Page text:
Wednesday, March 01, 2006

An Appreciation: Don Knotts

February 27, 2006
The New York Times
Don Knotts, Ever Proud to Be a Bumbler

Don Knotts was a high-status comic who played low-status roles. Actors who worked with him almost universally deferred to him as a comedic grandmaster, yet his characters were not jokers but the butts of jokes. He was absolutely flappable. No one had a better tremor or double-take, and with his unmistakable homeliness — bulging eyes, receding chin, stooped shoulders, broad hips — he didn't bother to play the wise fool; he wisely stuck to just the fool.

Of Barney Fife, Mr. Knotts's character on "The Andy Griffith Show," Billy Bob Thornton said, "Don Knotts gave us the best character, the most clearly drawn, most perfect American, most perfect human ever."

Mr. Knotts, who died Friday, grew up during the Depression, in Morgantown, W.Va., where his mother leased a house and took in boarders. He slept in the kitchen. His older brothers, Sid and Shadow, were funny, but they also drank and fought, and Shadow died of an asthma attack while Don was a teenager. Their father, who had suffered hysterical blindness and a nervous collapse before Don was born, rarely left his bed.

The Depression was a high time for Mr. Knotts's act. He practiced magic and ventriloquism for the neighbors and the boarders, many of whom were students or jobless and welcomed satire.
When World War II came, his friends thought the Army wouldn't take him, since he looked unwell and undernourished, but he ended up serving out his duty as a comedian in the Stars and Gripes, a revue that played in the South Pacific. At first, he performed only with his ventriloquist dummy, Danny, but one day he caught Red Ford, an older Texas comic, staring at him and laughing. "You know something?" Mr. Knotts remembered Ford saying in "Barney Fife, and Other Characters I Have Known," his 1999 autobiography. "You're a funny little son of a bitch."

He was a generous performer who liked to share the stage, and he thrived in duets, teams, variety shows, ensembles. Back in New York, he noticed a man whose hands shook and who spilled water; he combined that with Robert Benchley's famous apologetic speaker from the monologue "Treasurer's Report," and the nervous character, who went on to fame on "The Steve Allen Show," was born.

Mr. Knotts plainly stole stuff, and other comics didn't mind lending him material. He was wonderfully unthreatening to other male comics, all of whom could think of themselves as one step closer to leading men than Mr. Knotts was. It's hard to think of an actor, in fact, who got more helping hands than Mr. Knotts in his early days. Male actors were forever offering him parts, trying to get him to join their acts. Sharing the stage with this skinny, spazzy guy could only make them look more commanding.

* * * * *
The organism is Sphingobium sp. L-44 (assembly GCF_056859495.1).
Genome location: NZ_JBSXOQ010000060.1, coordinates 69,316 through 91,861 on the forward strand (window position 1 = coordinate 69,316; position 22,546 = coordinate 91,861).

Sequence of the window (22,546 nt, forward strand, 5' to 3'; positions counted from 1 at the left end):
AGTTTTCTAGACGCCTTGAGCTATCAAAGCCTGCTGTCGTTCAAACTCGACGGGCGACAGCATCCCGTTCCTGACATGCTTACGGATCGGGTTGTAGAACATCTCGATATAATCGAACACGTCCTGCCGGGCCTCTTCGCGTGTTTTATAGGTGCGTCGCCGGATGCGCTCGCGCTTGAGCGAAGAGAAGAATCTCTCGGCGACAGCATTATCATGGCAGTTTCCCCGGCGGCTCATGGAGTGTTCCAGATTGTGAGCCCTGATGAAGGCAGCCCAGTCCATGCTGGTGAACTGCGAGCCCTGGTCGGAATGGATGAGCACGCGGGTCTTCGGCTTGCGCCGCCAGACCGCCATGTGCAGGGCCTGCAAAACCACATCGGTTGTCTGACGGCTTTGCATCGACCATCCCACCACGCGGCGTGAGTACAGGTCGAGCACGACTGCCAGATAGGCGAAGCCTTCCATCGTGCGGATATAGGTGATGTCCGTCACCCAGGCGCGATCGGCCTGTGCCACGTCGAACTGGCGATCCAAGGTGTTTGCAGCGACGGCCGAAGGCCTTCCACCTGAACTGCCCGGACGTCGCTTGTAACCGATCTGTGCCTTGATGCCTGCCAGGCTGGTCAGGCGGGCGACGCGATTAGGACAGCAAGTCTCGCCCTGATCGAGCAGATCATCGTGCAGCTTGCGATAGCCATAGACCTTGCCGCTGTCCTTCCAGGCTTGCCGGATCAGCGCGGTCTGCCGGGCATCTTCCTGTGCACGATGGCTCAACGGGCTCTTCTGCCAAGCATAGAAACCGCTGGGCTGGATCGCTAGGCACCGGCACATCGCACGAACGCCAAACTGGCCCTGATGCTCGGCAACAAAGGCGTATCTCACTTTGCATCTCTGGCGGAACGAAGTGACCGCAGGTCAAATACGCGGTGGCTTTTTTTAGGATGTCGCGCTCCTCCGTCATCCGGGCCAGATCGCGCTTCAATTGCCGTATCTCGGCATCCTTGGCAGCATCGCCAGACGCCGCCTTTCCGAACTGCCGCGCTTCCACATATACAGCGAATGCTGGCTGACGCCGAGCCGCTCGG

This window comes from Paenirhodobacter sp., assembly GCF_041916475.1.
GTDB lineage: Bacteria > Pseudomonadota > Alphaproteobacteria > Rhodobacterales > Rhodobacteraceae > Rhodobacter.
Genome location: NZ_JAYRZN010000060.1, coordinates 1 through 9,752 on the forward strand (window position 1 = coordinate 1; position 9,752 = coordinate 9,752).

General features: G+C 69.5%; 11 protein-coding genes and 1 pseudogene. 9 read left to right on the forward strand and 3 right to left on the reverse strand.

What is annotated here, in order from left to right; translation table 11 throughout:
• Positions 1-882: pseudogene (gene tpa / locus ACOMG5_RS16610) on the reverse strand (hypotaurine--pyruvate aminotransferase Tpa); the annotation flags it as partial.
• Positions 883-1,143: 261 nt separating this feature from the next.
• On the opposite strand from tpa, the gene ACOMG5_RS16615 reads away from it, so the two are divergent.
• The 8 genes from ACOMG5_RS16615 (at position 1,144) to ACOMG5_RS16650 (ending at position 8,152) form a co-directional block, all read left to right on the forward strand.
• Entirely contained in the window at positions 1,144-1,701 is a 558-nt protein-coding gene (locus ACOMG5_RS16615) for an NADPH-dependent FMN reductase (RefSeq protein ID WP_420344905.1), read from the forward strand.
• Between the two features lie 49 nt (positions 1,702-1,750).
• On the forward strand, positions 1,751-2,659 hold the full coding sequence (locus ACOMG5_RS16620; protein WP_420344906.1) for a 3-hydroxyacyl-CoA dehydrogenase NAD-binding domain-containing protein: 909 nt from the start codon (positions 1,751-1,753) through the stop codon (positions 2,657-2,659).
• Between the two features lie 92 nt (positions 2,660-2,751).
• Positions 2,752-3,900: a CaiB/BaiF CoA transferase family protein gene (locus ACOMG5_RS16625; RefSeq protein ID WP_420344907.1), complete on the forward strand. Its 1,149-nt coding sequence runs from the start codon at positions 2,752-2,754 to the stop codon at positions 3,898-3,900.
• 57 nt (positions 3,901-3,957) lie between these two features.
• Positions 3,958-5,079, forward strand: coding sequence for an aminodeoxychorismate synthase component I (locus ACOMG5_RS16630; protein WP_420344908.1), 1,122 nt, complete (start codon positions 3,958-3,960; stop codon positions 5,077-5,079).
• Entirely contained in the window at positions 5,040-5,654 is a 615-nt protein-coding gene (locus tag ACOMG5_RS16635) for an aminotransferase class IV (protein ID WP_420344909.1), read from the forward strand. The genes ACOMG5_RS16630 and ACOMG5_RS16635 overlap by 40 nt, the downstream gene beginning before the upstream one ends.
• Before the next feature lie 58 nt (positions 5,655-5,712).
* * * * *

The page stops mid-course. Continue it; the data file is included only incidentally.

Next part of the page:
Among these mentors was Andy Griffith, whom he met when they were both cast in the play "No Time for Sergeants" in 1955. Mr. Griffith and Mr. Knotts cracked each other up. A few years later, when Mr. Knotts proposed himself as a deputy to Andy Taylor on Mr. Griffith's sitcom, Mr. Griffith went for it. Andy's crinkly, deep-set eyes conveyed calm and sagacity, while Barney's popped ones expressed pure anxiety — something akin to horror at the demands of ordinary life.

Mr. Knotts's popular movies, "The Ghost and Mr. Chicken," "The Incredible Mr. Limpet," "The Reluctant Astronaut" and "The Shakiest Gun in the West," put him on a winning streak. To comedy geeks, especially the preteen kind, his send-up of 60's superheroism came as a delight and a relief.

One by one, Mr. Knotts mocked the pretenses of the comic actor who often has his eye on nobler pursuits. In the nervous man, he reveled in the discomfort that most comics tend to pass off as indignation or savoir-faire. As Barney, he satirized swagger and self-importance. Finally, on "Three's Company" in the late 70's and 80's, he sent up the comedian's hypersexuality, which is often his pride. Mr. Knotts, over and over, was willing to play the desperate, pathetic low-man-on-every-pole. He did it so well — never forsaking his persona and trying to seize the lead, as nearly all major comedians do these days — that his talent for abasement became a source, paradoxically, of great authority. By revealing but never indulging these pretenses, he enlightened everyone he worked with, and his audiences.

And once in a great while he even got to be the hero. On "The Loaded Goat," a winning episode of "The Andy Griffith Show," it's Barney who saves the day. Playing an achingly melancholy song on his harmonica, he leads a dangerous goat, which has swallowed dynamite, out of town.

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